Do you strain to hear what your spouse is saying at the dinner table or regularly crank up the TV volume as high as it can go? If so, you’re not alone: About one in three people ages 65 to 74, and nearly half of people ages 75 and older, has some hearing loss. Yet about 80 percent of people who would benefit from hearing aids don’t use them.
Resistance to wearing hearing aids is high partly because of their perceived stigma. Some people deny they have a hearing problem or minimize the degree of loss, while others acknowledge their hearing loss but are too embarrassed to seek help. Older adults associate them with ageism and disability. For others, insufficient health care coverage for hearing aids, which are costly, and limited access to hearing health care are barriers to treatment.
Some people with hearing loss don’t feel their level of loss is severe enough to require treatment. Studies have found that people with hearing difficulties tend to underrate their degree of hearing loss compared to those around them.
Experts say the first—and often hardest—step to mitigating hearing loss is to acknowledge that you have a hearing problem. It commonly takes a person with hearing difficulties an average of 10 years before he or she tries wearing a hearing aid. That delay is problematic because the longer you live with hearing loss, the harder it is to adapt to a hearing aid. As hearing loss progresses, the brain “forgets” how to recognize certain sounds, making it harder for your brain to relearn sounds when using hearing aids.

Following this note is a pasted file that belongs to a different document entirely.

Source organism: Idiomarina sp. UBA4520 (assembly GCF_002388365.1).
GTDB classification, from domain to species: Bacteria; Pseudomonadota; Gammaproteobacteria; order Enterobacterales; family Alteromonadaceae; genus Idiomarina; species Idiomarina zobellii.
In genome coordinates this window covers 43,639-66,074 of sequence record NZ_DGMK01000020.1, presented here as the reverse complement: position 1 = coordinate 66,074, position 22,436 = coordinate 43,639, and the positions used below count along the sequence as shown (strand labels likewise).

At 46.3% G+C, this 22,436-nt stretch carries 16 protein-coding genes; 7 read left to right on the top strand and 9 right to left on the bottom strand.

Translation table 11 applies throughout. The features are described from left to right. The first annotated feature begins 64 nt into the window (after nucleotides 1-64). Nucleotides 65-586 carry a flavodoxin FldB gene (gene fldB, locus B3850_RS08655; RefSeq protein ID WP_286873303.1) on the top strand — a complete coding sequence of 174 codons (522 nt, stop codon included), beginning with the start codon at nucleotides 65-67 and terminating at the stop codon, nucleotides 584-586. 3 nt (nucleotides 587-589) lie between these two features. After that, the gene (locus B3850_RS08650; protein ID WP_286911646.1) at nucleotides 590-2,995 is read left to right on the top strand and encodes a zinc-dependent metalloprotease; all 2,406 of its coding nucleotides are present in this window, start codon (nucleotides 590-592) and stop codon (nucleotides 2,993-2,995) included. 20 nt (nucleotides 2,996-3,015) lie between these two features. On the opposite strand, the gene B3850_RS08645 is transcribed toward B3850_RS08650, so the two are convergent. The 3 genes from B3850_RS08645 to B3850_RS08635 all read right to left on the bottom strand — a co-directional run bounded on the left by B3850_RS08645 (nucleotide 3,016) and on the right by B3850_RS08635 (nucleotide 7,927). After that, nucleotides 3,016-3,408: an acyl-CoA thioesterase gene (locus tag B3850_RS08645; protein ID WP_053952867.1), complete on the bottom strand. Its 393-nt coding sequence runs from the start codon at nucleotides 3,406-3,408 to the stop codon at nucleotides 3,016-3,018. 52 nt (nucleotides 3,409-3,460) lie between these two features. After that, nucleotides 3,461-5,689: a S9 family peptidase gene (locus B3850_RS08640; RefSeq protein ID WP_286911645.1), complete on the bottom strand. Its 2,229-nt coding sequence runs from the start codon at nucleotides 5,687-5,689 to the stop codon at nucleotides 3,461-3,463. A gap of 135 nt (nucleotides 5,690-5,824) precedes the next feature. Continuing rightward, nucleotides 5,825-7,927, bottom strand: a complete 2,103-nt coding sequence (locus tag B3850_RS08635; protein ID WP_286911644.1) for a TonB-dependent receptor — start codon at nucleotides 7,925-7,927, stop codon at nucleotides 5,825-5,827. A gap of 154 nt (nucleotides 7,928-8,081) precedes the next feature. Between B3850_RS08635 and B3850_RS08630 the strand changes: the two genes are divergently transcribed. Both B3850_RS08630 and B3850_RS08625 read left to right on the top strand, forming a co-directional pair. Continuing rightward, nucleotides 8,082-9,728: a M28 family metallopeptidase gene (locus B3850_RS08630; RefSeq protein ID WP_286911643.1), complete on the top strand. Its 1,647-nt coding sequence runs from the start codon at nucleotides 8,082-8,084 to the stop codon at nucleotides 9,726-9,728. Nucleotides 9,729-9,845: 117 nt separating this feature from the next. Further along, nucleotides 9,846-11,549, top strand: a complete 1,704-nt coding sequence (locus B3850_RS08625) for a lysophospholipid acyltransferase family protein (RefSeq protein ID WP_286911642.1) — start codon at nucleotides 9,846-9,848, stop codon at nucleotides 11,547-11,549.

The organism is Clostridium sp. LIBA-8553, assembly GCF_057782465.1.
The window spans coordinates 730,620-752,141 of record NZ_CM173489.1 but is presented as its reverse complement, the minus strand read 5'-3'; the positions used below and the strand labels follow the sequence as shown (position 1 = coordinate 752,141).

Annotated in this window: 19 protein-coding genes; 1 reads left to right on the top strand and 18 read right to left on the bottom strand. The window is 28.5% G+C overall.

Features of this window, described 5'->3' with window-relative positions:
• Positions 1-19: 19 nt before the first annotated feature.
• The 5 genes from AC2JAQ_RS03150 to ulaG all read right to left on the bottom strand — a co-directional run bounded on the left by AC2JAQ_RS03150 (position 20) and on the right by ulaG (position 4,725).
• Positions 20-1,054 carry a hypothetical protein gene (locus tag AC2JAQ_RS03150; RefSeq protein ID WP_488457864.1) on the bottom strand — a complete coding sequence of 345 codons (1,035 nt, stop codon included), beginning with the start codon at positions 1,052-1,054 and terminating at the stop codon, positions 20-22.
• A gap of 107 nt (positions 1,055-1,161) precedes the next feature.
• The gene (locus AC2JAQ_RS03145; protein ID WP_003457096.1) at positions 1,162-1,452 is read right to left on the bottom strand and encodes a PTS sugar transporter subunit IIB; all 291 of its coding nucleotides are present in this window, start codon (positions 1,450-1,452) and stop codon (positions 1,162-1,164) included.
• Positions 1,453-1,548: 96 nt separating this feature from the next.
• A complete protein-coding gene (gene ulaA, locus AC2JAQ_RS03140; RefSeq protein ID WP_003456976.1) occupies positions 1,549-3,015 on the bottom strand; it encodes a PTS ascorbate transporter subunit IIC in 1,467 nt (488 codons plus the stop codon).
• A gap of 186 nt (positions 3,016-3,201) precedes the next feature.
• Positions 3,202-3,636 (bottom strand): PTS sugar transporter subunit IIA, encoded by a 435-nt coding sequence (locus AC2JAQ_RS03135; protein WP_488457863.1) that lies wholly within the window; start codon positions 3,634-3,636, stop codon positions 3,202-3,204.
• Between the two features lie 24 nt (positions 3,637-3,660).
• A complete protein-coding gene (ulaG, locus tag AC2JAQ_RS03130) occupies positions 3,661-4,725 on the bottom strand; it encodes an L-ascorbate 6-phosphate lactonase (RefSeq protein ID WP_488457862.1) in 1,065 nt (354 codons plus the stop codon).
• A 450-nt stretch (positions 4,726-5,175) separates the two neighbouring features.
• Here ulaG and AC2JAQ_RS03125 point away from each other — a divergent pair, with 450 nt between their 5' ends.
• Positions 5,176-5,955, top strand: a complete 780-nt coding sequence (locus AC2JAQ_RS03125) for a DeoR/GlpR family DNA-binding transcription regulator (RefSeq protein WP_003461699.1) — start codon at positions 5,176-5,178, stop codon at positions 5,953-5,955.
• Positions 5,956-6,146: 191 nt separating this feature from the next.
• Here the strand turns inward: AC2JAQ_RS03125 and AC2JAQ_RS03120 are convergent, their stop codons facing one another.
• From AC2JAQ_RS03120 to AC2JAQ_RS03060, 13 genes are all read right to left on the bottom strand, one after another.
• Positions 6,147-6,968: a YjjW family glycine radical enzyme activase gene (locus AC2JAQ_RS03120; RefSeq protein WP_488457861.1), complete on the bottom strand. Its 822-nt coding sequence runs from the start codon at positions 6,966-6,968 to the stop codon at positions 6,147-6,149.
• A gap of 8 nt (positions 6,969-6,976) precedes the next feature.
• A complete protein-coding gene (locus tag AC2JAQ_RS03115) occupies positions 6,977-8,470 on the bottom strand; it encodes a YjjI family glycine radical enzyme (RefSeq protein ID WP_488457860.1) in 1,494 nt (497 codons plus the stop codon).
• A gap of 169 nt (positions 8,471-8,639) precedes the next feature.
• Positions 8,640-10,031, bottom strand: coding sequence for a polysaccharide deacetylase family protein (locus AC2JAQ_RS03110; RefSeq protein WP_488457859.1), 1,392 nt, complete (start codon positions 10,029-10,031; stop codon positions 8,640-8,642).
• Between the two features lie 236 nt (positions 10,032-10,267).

Take this quiz
Not sure if you have hearing loss? Answer yes or no to these questions from the National Institute on Deafness and Other Communication Disorders. If you answer yes to three or more questions, you could have a hearing problem:
❏ Do you sometimes feel embarrassed to meet new people because you struggle to hear?
❏ Do you feel frustrated when talking to members of your family because you have difficulty hearing them?
❏ Do you have difficulty hearing or understanding co-workers, clients, or customers?
❏ Do you feel restricted or limited by a hearing problem?
❏ Do you have difficulty hearing when visiting friends, relatives, or neighbors?
❏ Do you have trouble hearing in the movies or the theater?
❏ Does a hearing problem cause you to argue with family members?
❏ Do you have trouble hearing the TV or radio at levels that are loud enough for others?
❏ Do you feel that any difficulty with hearing limits your personal or social life?
❏ Do you have trouble hearing family or friends when you are together in a restaurant?
Recognizing that poor hearing may be affecting your life—for example, causing you to avoid noisy group situations or isolate yourself from others to avoid embarrassment—is the next step toward acceptance of the problem.
Age-related hearing loss
Most hearing loss in older adults is caused by presbycusis, an age-related degeneration of the inner ear that results in lowered sensitivity to high frequencies and a loss in the ability to discriminate among speech sounds (so people seem to mumble). Presbycusis generally affects both ears equally.